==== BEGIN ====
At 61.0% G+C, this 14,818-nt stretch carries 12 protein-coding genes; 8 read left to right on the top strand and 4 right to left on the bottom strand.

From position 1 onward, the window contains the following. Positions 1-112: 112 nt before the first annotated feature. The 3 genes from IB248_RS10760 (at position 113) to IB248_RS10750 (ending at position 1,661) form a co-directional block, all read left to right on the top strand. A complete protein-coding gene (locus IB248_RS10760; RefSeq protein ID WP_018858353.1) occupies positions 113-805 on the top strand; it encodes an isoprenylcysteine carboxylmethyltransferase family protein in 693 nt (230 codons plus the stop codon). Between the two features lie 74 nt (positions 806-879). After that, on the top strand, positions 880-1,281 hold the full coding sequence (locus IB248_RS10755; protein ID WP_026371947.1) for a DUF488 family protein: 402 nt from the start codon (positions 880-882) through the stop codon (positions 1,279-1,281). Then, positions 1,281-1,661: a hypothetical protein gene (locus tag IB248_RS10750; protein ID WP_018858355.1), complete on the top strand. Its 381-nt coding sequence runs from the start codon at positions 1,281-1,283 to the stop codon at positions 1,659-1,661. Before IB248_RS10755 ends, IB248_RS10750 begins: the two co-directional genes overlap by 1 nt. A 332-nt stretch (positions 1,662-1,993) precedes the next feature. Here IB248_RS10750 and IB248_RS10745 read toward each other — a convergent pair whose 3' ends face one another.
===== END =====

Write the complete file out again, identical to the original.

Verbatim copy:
At 61.0% G+C, this 14,818-nt stretch carries 12 protein-coding genes; 8 read left to right on the top strand and 4 right to left on the bottom strand.

From position 1 onward, the window contains the following. Positions 1-112: 112 nt before the first annotated feature. The 3 genes from IB248_RS10760 (at position 113) to IB248_RS10750 (ending at position 1,661) form a co-directional block, all read left to right on the top strand. A complete protein-coding gene (locus IB248_RS10760; RefSeq protein ID WP_018858353.1) occupies positions 113-805 on the top strand; it encodes an isoprenylcysteine carboxylmethyltransferase family protein in 693 nt (230 codons plus the stop codon). Between the two features lie 74 nt (positions 806-879). After that, on the top strand, positions 880-1,281 hold the full coding sequence (locus IB248_RS10755; protein ID WP_026371947.1) for a DUF488 family protein: 402 nt from the start codon (positions 880-882) through the stop codon (positions 1,279-1,281). Then, positions 1,281-1,661: a hypothetical protein gene (locus tag IB248_RS10750; protein ID WP_018858355.1), complete on the top strand. Its 381-nt coding sequence runs from the start codon at positions 1,281-1,283 to the stop codon at positions 1,659-1,661. Before IB248_RS10755 ends, IB248_RS10750 begins: the two co-directional genes overlap by 1 nt. A 332-nt stretch (positions 1,662-1,993) precedes the next feature. Here IB248_RS10750 and IB248_RS10745 read toward each other — a convergent pair whose 3' ends face one another.